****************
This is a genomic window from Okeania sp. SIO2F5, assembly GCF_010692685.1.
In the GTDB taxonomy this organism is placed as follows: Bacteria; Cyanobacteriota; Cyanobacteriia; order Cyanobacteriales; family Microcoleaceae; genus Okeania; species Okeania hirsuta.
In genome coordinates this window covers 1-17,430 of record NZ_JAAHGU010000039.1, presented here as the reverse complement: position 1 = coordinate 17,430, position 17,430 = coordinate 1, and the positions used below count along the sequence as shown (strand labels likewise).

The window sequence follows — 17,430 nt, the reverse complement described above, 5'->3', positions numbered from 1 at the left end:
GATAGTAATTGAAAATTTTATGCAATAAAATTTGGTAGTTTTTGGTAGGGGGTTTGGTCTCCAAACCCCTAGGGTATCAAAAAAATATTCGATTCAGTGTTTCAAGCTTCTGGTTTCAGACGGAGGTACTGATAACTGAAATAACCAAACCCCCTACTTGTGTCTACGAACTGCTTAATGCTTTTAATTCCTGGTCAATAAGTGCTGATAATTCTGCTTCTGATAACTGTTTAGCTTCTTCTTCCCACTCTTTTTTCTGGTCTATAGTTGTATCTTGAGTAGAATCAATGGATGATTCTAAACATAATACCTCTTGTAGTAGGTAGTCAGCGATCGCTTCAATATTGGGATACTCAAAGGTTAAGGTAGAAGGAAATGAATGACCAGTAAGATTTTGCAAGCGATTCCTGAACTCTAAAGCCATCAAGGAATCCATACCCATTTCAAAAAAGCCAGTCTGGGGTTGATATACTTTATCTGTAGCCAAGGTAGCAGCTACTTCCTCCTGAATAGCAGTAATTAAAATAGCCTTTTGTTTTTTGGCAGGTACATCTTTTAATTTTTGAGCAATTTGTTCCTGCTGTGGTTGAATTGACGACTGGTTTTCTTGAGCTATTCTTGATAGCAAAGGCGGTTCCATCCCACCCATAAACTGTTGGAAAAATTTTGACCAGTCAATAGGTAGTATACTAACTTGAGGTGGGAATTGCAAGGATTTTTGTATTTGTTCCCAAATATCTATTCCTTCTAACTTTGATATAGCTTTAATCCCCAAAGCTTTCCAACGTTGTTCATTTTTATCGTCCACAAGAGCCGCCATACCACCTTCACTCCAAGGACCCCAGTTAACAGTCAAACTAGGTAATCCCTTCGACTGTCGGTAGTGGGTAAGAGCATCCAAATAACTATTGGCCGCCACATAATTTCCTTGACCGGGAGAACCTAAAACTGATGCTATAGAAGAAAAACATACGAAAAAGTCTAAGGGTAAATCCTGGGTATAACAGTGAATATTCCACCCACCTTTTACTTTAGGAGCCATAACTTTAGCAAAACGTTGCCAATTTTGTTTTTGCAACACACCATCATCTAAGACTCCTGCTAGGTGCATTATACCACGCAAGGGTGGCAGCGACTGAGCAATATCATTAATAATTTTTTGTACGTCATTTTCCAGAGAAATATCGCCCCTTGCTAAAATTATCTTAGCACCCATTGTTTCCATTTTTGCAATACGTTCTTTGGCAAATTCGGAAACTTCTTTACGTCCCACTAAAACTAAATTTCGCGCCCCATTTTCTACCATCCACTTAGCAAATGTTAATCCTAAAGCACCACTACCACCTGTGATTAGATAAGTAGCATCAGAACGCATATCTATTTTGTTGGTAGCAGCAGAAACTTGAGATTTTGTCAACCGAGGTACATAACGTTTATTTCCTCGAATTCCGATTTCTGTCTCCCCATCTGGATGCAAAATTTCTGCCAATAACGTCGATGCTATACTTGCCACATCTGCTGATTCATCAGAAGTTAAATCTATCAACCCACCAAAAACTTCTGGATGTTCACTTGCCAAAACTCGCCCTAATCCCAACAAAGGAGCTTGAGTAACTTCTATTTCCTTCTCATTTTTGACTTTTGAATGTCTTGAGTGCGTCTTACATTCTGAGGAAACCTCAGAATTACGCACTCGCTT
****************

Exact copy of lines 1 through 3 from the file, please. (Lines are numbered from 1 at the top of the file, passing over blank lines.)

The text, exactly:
This is a genomic window from Okeania sp. SIO2F5, assembly GCF_010692685.1.
In the GTDB taxonomy this organism is placed as follows: Bacteria; Cyanobacteriota; Cyanobacteriia; order Cyanobacteriales; family Microcoleaceae; genus Okeania; species Okeania hirsuta.
In genome coordinates this window covers 1-17,430 of record NZ_JAAHGU010000039.1, presented here as the reverse complement: position 1 = coordinate 17,430, position 17,430 = coordinate 1, and the positions used below count along the sequence as shown (strand labels likewise).